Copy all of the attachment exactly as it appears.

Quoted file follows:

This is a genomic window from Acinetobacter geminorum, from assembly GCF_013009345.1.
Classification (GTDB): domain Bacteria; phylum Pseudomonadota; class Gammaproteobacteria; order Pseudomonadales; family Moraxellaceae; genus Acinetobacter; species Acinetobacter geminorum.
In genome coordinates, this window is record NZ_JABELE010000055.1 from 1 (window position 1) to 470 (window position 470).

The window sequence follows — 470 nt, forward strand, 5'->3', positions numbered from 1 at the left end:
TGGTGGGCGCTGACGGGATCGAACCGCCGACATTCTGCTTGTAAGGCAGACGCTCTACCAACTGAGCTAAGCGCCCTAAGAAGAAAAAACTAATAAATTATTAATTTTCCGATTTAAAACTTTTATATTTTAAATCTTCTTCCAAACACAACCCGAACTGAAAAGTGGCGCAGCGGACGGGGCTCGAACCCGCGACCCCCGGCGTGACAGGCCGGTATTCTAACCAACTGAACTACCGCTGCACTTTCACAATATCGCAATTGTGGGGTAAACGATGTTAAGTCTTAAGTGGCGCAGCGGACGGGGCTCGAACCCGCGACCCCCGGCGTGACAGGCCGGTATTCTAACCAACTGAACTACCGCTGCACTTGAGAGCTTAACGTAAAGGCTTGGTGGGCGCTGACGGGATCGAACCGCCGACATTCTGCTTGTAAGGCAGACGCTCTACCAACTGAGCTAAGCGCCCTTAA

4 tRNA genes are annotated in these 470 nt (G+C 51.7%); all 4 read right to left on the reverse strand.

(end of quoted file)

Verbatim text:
This is a genomic window from Acinetobacter geminorum, from assembly GCF_013009345.1.
Classification (GTDB): domain Bacteria; phylum Pseudomonadota; class Gammaproteobacteria; order Pseudomonadales; family Moraxellaceae; genus Acinetobacter; species Acinetobacter geminorum.
In genome coordinates, this window is record NZ_JABELE010000055.1 from 1 (window position 1) to 470 (window position 470).

The window sequence follows — 470 nt, forward strand, 5'->3', positions numbered from 1 at the left end:
TGGTGGGCGCTGACGGGATCGAACCGCCGACATTCTGCTTGTAAGGCAGACGCTCTACCAACTGAGCTAAGCGCCCTAAGAAGAAAAAACTAATAAATTATTAATTTTCCGATTTAAAACTTTTATATTTTAAATCTTCTTCCAAACACAACCCGAACTGAAAAGTGGCGCAGCGGACGGGGCTCGAACCCGCGACCCCCGGCGTGACAGGCCGGTATTCTAACCAACTGAACTACCGCTGCACTTTCACAATATCGCAATTGTGGGGTAAACGATGTTAAGTCTTAAGTGGCGCAGCGGACGGGGCTCGAACCCGCGACCCCCGGCGTGACAGGCCGGTATTCTAACCAACTGAACTACCGCTGCACTTGAGAGCTTAACGTAAAGGCTTGGTGGGCGCTGACGGGATCGAACCGCCGACATTCTGCTTGTAAGGCAGACGCTCTACCAACTGAGCTAAGCGCCCTTAA

4 tRNA genes are annotated in these 470 nt (G+C 51.7%); all 4 read right to left on the reverse strand.